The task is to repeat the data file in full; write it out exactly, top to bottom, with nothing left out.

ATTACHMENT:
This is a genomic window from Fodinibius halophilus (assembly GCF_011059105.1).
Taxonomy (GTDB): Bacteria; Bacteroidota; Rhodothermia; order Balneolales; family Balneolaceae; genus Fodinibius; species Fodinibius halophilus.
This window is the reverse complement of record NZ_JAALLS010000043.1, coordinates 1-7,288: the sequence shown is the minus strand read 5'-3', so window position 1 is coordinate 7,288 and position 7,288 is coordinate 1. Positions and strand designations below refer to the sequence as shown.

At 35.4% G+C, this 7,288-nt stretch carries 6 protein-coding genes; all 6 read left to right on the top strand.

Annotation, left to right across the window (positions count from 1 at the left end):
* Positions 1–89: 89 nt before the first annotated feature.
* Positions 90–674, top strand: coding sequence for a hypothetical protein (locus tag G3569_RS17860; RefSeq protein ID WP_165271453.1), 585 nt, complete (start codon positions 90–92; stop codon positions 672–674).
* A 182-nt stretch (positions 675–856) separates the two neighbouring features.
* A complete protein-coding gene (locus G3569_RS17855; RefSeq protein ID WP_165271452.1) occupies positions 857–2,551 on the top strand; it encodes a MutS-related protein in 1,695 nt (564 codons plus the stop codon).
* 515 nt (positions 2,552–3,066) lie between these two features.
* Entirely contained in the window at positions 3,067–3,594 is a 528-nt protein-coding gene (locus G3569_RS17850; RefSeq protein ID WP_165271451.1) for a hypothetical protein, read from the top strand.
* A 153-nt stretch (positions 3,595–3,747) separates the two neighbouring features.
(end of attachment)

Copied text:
This is a genomic window from Fodinibius halophilus (assembly GCF_011059105.1).
Taxonomy (GTDB): Bacteria; Bacteroidota; Rhodothermia; order Balneolales; family Balneolaceae; genus Fodinibius; species Fodinibius halophilus.
This window is the reverse complement of record NZ_JAALLS010000043.1, coordinates 1-7,288: the sequence shown is the minus strand read 5'-3', so window position 1 is coordinate 7,288 and position 7,288 is coordinate 1. Positions and strand designations below refer to the sequence as shown.

At 35.4% G+C, this 7,288-nt stretch carries 6 protein-coding genes; all 6 read left to right on the top strand.

Annotation, left to right across the window (positions count from 1 at the left end):
* Positions 1–89: 89 nt before the first annotated feature.
* Positions 90–674, top strand: coding sequence for a hypothetical protein (locus tag G3569_RS17860; RefSeq protein ID WP_165271453.1), 585 nt, complete (start codon positions 90–92; stop codon positions 672–674).
* A 182-nt stretch (positions 675–856) separates the two neighbouring features.
* A complete protein-coding gene (locus G3569_RS17855; RefSeq protein ID WP_165271452.1) occupies positions 857–2,551 on the top strand; it encodes a MutS-related protein in 1,695 nt (564 codons plus the stop codon).
* 515 nt (positions 2,552–3,066) lie between these two features.
* Entirely contained in the window at positions 3,067–3,594 is a 528-nt protein-coding gene (locus G3569_RS17850; RefSeq protein ID WP_165271451.1) for a hypothetical protein, read from the top strand.
* A 153-nt stretch (positions 3,595–3,747) separates the two neighbouring features.